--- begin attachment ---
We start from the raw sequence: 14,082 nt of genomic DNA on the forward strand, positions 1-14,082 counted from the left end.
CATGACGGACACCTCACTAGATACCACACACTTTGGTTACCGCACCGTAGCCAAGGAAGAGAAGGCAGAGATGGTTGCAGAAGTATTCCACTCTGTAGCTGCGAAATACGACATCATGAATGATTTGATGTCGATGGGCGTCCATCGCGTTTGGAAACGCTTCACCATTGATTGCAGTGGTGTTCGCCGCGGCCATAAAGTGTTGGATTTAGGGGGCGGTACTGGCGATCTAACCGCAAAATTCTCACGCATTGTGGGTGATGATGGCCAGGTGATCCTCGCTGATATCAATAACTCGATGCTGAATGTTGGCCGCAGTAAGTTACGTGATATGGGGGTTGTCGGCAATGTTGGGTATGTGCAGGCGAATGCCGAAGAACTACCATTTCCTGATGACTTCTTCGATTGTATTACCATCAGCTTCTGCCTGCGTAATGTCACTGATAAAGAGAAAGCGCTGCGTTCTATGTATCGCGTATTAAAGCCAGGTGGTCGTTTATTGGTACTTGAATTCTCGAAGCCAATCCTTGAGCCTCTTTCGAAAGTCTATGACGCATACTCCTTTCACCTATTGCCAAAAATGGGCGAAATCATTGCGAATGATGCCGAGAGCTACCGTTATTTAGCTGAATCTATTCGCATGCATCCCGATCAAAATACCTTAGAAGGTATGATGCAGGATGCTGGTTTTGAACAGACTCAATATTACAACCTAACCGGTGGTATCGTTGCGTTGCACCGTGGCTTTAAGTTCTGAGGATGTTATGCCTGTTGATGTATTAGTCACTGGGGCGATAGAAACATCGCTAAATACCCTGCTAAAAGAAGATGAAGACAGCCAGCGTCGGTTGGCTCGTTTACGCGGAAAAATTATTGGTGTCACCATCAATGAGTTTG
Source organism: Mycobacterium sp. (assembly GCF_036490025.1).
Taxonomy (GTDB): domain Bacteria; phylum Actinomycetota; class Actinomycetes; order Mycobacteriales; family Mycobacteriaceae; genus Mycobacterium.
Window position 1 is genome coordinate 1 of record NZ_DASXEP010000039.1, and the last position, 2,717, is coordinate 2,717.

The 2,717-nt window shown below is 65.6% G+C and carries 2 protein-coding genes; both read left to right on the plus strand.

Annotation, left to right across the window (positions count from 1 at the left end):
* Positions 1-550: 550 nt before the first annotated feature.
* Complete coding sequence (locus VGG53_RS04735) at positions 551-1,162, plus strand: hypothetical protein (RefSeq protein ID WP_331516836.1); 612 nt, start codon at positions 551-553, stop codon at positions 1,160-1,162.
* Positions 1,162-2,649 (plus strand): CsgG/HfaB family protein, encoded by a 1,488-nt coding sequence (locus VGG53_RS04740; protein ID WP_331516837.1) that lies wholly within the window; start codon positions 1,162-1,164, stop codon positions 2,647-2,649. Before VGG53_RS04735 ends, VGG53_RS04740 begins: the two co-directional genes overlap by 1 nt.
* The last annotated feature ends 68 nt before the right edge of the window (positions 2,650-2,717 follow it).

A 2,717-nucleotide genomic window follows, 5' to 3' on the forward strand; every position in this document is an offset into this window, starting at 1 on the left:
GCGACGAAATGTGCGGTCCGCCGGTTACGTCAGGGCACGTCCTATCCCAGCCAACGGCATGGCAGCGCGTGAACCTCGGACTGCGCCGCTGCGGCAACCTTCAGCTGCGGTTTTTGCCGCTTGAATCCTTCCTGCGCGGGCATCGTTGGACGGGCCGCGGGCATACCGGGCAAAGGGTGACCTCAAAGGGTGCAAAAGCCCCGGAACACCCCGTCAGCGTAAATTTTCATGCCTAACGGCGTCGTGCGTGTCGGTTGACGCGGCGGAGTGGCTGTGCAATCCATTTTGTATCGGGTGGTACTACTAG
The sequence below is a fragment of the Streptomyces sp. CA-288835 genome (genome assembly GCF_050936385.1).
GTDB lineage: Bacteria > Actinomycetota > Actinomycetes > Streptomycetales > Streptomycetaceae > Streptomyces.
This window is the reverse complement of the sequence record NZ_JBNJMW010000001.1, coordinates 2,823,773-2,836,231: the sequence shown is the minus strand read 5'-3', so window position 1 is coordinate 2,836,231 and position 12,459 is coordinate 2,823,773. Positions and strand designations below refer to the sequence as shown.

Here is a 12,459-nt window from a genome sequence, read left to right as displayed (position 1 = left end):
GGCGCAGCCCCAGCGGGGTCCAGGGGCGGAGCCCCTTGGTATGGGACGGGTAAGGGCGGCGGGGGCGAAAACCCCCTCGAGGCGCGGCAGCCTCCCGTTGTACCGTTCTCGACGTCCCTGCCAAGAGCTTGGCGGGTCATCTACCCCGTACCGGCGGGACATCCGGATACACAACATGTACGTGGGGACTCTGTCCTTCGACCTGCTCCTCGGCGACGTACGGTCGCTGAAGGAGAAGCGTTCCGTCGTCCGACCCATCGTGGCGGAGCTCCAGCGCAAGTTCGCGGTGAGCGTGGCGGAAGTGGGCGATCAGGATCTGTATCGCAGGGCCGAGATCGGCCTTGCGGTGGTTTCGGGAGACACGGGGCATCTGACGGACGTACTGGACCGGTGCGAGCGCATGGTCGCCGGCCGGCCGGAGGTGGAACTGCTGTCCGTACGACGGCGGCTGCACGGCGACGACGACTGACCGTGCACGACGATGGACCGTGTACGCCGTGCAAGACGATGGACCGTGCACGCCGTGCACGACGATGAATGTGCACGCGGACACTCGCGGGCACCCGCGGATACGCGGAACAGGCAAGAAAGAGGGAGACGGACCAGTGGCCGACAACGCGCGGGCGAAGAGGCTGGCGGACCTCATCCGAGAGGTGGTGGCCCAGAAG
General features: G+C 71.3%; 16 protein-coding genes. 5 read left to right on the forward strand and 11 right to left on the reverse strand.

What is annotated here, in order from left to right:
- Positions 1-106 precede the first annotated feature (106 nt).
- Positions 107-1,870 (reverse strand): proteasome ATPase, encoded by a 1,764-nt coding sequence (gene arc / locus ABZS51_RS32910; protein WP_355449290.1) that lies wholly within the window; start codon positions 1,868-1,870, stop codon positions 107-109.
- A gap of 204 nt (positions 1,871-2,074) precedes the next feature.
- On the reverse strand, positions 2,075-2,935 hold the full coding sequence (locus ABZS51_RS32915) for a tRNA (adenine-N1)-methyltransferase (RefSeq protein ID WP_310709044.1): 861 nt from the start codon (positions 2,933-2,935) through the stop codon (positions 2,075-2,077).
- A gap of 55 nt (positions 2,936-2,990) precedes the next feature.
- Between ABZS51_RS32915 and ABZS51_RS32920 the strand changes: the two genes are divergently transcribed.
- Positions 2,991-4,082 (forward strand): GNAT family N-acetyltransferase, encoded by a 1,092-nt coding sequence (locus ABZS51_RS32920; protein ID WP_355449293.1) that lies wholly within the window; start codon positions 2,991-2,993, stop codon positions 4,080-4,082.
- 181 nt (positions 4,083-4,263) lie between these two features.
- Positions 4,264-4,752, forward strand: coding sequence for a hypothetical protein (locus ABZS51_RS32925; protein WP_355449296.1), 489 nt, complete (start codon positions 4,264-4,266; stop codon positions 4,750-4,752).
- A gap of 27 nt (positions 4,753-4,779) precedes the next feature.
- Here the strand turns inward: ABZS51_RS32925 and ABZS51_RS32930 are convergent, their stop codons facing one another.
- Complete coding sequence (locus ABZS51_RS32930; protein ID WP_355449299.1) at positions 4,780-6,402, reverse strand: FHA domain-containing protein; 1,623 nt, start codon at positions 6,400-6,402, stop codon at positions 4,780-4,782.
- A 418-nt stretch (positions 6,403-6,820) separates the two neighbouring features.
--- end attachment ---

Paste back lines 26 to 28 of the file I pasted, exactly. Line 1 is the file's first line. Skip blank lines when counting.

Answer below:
- Between ABZS51_RS32915 and ABZS51_RS32920 the strand changes: the two genes are divergently transcribed.
- Positions 2,991-4,082 (forward strand): GNAT family N-acetyltransferase, encoded by a 1,092-nt coding sequence (locus ABZS51_RS32920; protein ID WP_355449293.1) that lies wholly within the window; start codon positions 2,991-2,993, stop codon positions 4,080-4,082.
- 181 nt (positions 4,083-4,263) lie between these two features.